One of the easiest ways to find out salary information is online. There are websites that offer solid salary information, including:
Bureau of Labor Statistics (wage data by area and occupation)
Occupational Outlook Handbook (click on a specific job and look at the “Pay” section)
CareerOneStop Salary and Benefits Information
U.S. Office of Personnel Management Salaries & Wages (federal salary information)
Salary.com (offers free data and personalized salary reports for a fee)
PayScale.com (requires you to contribute data in order to receive information)
Glassdoor.com (requires you to contribute data in order to receive information)
SalaryExpert.com (input your information and it creates a salary report)
JobSmart Salary Surveys (site can be hard to navigate, but offers links to industry-specific salary surveys)
National Association of College and Employers
(annual summary of employment outlook and starting salaries for new graduates)
Robert Half International Salary Guides (accounting, finance, financial services, technology, legal, creative positions, administrative jobs)
Indeed.com also offers salary information in general and for specific businesses and organizations on their Company Pages:
You can also do a Google search for “average salary for (job title).” This can sometimes lead you to more specific salary data for a profession.
When using sites like Payscale.com and Salary.com, compare job responsibilities, not job titles. A job title can mean different things at different companies.
If you are relocating, part of your research should include cost-of-living adjustments. You can use the CNN Money Calculator (http://money.cnn.com/calculator/pf/cost-of-living/) to assess differences between cities.
It can also help to understand what a prospective employer considers when offering a salary. The employer may evaluate:
- the level of the job within the organization
- the scarcity of the skills and experience needed for the job in the job market
- the career progression and experience of the individual selected
- the fair market value of the job you are filling
- the salary range for the job within your organization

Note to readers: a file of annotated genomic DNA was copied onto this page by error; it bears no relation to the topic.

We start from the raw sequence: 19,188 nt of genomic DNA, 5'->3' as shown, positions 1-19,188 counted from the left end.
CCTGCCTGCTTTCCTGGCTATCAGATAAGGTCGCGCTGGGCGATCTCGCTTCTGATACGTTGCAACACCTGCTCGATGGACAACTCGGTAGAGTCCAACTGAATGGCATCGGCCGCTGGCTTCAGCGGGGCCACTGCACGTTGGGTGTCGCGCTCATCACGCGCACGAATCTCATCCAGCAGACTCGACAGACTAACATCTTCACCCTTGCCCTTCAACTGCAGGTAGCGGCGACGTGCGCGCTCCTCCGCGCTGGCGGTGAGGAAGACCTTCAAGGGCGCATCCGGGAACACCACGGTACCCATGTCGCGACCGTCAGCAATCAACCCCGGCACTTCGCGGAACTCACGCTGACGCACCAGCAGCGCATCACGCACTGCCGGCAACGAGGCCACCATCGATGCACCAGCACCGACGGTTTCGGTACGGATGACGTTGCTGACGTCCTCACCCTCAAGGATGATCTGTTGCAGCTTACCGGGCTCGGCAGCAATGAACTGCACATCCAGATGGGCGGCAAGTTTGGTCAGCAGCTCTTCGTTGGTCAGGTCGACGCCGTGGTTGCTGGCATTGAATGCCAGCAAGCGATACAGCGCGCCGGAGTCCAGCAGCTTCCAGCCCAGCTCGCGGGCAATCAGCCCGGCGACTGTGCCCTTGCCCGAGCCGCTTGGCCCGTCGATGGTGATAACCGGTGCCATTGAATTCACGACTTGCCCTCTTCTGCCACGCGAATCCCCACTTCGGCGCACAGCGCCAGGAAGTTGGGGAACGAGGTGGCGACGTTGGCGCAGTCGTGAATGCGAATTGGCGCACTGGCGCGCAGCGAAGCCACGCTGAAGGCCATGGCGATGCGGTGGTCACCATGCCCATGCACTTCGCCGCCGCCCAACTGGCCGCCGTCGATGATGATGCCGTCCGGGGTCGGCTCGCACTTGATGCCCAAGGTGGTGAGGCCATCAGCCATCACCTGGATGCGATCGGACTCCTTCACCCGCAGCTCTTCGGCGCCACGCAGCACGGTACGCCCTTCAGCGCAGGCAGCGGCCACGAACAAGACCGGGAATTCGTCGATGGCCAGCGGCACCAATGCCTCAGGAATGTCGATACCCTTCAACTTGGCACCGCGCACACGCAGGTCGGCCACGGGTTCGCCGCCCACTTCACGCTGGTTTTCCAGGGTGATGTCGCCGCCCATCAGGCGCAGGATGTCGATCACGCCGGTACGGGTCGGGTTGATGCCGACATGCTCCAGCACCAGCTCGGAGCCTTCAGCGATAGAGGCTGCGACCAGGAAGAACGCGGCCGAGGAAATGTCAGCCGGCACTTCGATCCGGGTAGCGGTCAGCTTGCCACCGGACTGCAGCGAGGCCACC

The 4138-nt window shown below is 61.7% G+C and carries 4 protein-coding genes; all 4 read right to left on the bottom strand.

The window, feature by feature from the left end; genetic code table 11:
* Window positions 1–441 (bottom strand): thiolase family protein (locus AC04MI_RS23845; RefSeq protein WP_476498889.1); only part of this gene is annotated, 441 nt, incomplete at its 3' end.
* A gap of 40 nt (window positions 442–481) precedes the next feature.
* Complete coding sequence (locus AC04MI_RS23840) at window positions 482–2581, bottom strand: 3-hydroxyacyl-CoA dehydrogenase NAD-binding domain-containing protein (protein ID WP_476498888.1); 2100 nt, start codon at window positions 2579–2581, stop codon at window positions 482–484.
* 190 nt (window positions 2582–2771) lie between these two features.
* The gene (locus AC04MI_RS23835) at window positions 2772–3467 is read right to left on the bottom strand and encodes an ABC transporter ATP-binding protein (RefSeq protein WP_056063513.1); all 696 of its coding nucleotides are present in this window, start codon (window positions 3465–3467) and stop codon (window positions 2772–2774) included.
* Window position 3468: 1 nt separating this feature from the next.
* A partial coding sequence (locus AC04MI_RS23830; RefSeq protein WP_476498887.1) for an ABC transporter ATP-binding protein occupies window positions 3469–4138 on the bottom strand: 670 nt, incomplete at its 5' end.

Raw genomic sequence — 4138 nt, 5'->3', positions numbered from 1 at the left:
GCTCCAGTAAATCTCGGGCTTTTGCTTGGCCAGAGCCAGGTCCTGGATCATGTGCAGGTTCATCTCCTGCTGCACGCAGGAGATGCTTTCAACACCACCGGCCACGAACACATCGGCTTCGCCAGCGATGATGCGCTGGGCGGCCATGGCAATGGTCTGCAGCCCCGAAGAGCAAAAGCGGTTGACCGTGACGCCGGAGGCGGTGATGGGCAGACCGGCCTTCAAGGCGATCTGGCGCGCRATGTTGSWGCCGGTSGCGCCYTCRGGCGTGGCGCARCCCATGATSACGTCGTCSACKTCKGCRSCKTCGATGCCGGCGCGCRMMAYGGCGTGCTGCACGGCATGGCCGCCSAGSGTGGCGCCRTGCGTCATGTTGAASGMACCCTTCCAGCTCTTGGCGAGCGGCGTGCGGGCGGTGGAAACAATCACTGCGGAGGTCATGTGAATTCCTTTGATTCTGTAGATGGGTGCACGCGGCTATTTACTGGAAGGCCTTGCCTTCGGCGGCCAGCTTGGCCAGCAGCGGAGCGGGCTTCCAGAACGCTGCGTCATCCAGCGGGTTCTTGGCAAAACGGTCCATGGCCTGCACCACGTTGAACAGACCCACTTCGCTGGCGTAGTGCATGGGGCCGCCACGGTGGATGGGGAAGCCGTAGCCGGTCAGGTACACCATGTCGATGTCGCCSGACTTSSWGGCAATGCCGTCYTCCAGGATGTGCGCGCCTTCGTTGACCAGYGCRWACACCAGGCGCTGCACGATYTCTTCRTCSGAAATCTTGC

- the salary range for the job within your geographic area
- the existing economic conditions within your job market
- the existing economic conditions within your industry
- company-specific factors that might affect the given salary, such as comparative jobs, company culture, pay philosophy, and promotion practices.
How to Handle a Request for Salary on Application Forms
You may be asked salary information on an application form — or be faced with a “current salary” or “desired salary” field on an online application. The answer you provide may be used in the screening process — answer too high and you may not be considered for the position at all. This number will also likely come into play at the interview/offer stage — it can establish the range for the offer the company makes.
On a paper application form — or if the online form allows you to type in whatever you want — you can write “Negotiable.” This gives you the opportunity to discuss your salary history and expectations later.
If it’s not a required field on an online form, leave it blank. If the “desired salary” field requires you to enter a figure, however, you have a couple of options:
- Enter $0, $1, or $10 (the minimum number you can) — it will be clear you’re not answering the questions (most employers will know you aren’t offering to work for free).
- Enter $999,999 (or the highest number you can). Like answering $0, this shows you are purposely avoiding the question.
- If you can, enter a range — some online forms will allow you to enter two numbers.
- You can enter your desired salary — but know that it may lead to you being screened out (if it’s too high), or being offered a lower salary in the interview (if it’s too low).